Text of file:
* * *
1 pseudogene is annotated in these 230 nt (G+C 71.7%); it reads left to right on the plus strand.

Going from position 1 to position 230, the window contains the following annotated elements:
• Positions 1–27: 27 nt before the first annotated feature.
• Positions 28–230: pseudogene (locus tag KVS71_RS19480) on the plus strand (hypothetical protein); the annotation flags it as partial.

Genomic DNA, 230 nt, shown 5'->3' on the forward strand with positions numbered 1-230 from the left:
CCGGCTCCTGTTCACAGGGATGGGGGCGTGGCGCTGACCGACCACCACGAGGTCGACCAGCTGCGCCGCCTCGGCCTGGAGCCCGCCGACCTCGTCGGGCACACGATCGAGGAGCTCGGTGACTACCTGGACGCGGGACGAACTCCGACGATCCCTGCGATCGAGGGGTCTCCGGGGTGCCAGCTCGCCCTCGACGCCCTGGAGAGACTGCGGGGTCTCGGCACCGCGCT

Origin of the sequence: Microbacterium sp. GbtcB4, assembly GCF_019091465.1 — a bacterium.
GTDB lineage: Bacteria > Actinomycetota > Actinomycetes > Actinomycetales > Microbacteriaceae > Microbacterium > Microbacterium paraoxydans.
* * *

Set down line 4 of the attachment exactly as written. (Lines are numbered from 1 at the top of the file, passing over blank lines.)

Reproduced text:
• Positions 28–230: pseudogene (locus tag KVS71_RS19480) on the plus strand (hypothetical protein); the annotation flags it as partial.